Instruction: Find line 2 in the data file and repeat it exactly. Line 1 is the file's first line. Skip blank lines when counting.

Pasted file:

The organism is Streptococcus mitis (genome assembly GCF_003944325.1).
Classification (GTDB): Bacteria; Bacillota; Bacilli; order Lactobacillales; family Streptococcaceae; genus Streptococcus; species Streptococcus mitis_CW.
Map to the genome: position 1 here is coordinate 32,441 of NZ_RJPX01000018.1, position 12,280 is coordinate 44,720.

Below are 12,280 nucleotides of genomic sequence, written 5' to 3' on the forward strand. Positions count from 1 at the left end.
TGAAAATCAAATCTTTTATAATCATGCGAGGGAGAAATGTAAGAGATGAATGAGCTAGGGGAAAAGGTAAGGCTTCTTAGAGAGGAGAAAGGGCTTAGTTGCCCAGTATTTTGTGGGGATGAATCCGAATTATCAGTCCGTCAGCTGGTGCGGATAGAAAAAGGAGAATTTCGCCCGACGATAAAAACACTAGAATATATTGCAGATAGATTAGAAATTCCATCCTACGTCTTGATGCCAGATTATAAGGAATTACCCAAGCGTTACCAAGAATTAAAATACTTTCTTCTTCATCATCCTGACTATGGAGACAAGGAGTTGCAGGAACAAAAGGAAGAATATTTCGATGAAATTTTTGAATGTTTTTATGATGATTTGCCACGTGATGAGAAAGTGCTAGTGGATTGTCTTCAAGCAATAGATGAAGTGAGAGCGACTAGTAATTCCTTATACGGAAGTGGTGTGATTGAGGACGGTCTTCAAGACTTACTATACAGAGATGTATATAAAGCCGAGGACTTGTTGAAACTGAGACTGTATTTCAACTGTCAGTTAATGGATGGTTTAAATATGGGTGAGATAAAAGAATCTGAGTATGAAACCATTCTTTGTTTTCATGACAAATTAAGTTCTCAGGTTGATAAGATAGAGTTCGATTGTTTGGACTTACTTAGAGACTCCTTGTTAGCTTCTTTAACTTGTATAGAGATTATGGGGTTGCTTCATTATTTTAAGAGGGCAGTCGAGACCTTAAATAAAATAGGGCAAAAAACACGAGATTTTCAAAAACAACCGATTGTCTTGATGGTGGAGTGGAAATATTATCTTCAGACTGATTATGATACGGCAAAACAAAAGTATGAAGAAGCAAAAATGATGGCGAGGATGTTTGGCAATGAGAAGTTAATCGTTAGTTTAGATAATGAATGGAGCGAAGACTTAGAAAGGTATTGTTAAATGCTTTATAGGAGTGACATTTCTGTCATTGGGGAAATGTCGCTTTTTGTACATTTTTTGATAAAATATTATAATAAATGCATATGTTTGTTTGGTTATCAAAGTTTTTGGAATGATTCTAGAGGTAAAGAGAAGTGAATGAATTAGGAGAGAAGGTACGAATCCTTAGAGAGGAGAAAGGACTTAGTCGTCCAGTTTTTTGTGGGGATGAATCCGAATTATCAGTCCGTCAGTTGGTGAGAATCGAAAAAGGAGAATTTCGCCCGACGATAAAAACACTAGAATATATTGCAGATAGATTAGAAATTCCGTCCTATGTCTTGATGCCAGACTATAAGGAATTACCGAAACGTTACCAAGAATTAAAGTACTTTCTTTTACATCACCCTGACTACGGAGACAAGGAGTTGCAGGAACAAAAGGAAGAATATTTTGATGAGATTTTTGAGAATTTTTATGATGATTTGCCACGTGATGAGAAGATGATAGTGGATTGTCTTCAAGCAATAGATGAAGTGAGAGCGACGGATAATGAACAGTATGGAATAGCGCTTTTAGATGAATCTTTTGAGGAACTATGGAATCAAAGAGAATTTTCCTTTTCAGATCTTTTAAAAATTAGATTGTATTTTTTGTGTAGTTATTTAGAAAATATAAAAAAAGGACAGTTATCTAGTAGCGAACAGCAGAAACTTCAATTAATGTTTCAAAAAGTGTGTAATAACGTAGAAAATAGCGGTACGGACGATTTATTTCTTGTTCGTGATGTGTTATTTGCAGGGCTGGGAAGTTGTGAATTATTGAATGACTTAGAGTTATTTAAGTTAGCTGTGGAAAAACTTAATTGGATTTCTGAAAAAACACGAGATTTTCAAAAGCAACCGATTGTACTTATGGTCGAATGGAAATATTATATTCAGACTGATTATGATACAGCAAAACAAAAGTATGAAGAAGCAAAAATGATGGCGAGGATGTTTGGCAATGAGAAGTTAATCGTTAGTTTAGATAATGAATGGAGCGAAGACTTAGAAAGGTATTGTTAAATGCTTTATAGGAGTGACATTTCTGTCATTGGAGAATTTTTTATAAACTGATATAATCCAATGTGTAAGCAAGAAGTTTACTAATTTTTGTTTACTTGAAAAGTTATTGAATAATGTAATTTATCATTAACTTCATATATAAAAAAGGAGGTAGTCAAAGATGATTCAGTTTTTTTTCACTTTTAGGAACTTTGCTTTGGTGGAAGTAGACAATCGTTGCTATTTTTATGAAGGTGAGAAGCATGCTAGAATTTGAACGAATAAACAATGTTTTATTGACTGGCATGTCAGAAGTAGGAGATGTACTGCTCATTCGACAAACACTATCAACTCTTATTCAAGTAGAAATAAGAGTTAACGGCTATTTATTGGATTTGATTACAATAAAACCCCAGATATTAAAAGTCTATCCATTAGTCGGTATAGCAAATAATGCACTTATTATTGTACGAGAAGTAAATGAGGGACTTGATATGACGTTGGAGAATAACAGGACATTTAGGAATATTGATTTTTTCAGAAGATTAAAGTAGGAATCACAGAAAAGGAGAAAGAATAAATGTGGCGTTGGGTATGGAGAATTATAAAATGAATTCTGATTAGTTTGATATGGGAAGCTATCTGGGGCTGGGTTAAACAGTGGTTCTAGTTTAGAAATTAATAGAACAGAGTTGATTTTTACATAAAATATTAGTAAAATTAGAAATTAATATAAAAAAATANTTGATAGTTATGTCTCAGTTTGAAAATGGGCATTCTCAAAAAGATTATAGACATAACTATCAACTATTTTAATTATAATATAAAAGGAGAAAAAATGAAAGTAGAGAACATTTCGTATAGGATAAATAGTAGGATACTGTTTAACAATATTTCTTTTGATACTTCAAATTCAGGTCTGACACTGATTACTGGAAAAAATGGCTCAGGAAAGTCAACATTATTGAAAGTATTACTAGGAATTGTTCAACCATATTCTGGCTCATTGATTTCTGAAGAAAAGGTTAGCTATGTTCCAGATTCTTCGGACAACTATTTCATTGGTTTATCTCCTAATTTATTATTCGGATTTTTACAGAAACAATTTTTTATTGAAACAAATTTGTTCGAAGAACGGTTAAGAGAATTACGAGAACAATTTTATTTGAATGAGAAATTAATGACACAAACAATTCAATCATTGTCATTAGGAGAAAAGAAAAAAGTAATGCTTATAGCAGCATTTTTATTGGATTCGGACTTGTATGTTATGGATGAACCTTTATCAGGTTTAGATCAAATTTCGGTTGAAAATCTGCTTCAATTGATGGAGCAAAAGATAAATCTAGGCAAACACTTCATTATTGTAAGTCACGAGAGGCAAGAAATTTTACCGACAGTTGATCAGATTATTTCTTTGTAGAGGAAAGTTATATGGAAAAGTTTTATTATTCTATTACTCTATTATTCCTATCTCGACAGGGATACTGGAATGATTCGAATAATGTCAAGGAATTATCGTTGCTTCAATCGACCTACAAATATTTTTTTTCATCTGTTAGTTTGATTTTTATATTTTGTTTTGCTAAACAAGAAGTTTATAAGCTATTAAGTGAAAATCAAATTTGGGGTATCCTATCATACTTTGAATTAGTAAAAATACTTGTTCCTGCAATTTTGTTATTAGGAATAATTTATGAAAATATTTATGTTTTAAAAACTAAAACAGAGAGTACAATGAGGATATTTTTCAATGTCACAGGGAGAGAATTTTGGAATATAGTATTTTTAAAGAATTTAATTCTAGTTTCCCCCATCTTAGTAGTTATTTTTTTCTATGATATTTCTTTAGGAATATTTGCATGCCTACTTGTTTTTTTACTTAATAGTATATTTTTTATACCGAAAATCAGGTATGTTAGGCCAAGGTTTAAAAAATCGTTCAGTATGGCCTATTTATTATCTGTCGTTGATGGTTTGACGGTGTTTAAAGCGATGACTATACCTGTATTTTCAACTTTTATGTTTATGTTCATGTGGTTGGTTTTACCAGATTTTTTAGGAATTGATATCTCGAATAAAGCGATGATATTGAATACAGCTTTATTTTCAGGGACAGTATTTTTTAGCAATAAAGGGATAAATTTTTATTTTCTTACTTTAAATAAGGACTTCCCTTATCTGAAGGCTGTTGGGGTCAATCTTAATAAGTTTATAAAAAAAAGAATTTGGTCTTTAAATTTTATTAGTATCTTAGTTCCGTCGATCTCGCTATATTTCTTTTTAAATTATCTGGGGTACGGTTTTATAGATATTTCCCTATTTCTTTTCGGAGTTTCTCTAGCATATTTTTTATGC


Classification (GTDB): Bacteria; Bacillota; Bacilli; order Lactobacillales; family Streptococcaceae; genus Streptococcus; species Streptococcus mitis_CW.